7 Tips for Homeschooling on the Road

Posted by | How-To & Helpful Tips

7 Tips for Homeschooling on the Road

Turning an RV into a mobile classroom for homeschooled children creates infinite possibilities for hands-on learning. Following in the footsteps of parents in the U.S., more Canadian families are choosing to homeschool. Sometimes that choice occurs as a result of a parent’s job demands. When Mom or Dad must spend a lot of time on the road, the flexibility of homeschooling gives families more options in reconciling job requirements with a family’s needs. If Dad can’t be with the family, then perhaps the family can be with Dad. A recreational vehicle is one way to solve that problem.

At other times, parents choose to take a road trip with their children with the stated purpose of creating more opportunities for real-world learning experiences. Homeschoolers have the freedom to undertake educational journeys, whether it’s a one-time learning opportunity, or a lifestyle built around creating new ways to enrich a child’s learning experience.

Whether you are a full-time homeschooling parent, or a Mom or Dad who takes a road trip in order to give your child an opportunity to see the real world up close, here are seven tips on how to turn an RV into a mobile classroom.

1. Children thrive on routines. Experienced parents know children may not appreciate the value of exotic locales, and educational, hands-on experiences. That’s particularly true when a child’s biorhythms are off kilter, due to travelling. Make sure you park your recreational vehicle at the same time each evening. Bedtimes should be enforced, with only the occasional exception allowed. Even while on the road, don’t use television or videos as a sitter. In order to make the most of learning opportunities during your RV trip, engage your children in conversations about what they experienced each day.

2. Don’t travel too far in one day. Some children are more prone to motion sickness than others, and you may need to take that into consideration when planning your trip. While it’s often true that homeschooled children are very productive, as they can work through lessons at their own pace, don’t expect to drive your RV long distances each day. Plan for a leisurely pace.

7 Tips for Homeschooling on the Road

3. Build-in opportunities for hands-on learning. If you are taking a family RV excursion during a summer or holiday break, by all means take advantage of the rich opportunities for hands-on experiential learning. Children’s museums are a great way to expand their horizons. Some notable ones near the U.S. border: The Oregon Museum of Science and Industry, in Portland; the Pacific Science Center, in Seattle, the Children’s Museum of Indianapolis, and the Children’s Museum of Science and Technology in Troy, New York.

4. Sharpen math skills. A recreational vehicle trip offers abundant opportunities to hone mathematical skills. Have children calculate the estimated travel time between destinations, the latitude and longitude of landmarks, or the miles per gallon. For the fulltime homeschooling family, a month-long RV journey has the makings for a semester’s worth of traditional schooling, as children thrive in an experiential environment. Be sure to build in opportunities for hands-on learning.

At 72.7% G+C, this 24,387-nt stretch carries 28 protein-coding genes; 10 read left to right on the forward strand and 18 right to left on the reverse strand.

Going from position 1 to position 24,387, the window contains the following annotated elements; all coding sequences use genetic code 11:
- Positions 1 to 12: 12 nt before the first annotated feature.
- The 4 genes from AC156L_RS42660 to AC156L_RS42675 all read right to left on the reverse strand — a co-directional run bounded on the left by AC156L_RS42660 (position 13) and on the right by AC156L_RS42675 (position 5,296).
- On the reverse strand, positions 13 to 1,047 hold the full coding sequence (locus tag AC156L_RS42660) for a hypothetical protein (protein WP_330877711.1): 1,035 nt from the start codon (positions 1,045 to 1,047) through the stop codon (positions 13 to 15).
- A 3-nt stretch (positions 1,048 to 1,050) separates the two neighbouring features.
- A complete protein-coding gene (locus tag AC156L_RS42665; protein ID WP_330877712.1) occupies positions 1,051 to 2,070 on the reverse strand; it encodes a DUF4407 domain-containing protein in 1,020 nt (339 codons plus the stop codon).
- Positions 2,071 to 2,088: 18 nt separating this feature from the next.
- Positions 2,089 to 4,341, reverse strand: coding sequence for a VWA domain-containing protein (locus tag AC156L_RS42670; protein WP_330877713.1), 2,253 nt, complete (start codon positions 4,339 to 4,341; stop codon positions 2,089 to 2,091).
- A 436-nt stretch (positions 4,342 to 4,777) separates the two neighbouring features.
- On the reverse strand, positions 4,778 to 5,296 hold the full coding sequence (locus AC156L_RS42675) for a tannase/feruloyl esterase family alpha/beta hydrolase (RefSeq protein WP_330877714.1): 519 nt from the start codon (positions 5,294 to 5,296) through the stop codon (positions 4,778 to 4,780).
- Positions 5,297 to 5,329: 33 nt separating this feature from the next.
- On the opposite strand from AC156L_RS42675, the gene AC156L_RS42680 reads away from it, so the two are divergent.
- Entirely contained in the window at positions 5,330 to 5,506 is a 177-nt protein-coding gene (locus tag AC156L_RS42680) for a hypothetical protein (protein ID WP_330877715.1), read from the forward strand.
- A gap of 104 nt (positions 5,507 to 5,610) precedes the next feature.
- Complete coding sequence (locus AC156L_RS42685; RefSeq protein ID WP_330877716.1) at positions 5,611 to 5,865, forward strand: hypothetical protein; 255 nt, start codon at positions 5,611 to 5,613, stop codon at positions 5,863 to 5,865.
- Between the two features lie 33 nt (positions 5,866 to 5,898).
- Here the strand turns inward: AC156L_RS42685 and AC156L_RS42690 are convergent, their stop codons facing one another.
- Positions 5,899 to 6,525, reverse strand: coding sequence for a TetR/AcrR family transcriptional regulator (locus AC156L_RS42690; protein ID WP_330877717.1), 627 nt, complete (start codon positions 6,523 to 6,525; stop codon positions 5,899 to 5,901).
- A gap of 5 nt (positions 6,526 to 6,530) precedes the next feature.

7 Tips for Homeschooling on the Road

5. Visit historical sites. History comes to life when children have the opportunity to visit historic sites. Before you start up the RV, make a list of places that are on your journey, including any designated historical sites. There are around 1,000 National Historic Sites in Canada. Don’t forget to put science and industry museums on your itinerary. Museums with science and technology exhibits offer children bountiful hands-on learning opportunities. Here’s just a few of the museums worth a stop on your RV trip: The Aero Space Museums of Calgary, Glenbow Museum, Royal Tyrrell Museum, and Banff National Park Museum. An RV journey allows a homeschooling family the opportunity to fully peruse exhibits over several days. Young children, in particular, rarely have the stamina to appreciate the extent of a museum’s exhibits in a one-day visit.

6. Consider charitable opportunities. Few homeschooling families are self-serving. Most devote a substantial amount of time to charitable endeavors. Some families plan RV trips expressly for the purpose of helping those in need. When a tornado touches down, or a hurricane destroys an oceanfront community, a homeschooling family with an RV is ideally positioned for rapid mobilization to bring assistance to a stricken community. Homeschooling fathers with expertise in the building trades can travel to a suffering community and help victims reclaim their lives.

7. Don’t forget learning opportunities for teens. Homeschooling families often have children with ages that span multiple stages of childhood. Sometimes it’s all too easy to turn the oldest homeschooled child into a fulltime babysitter. When planning your recreational-vehicle journey, make sure to build in activities and excursions that are age appropriate for teens.

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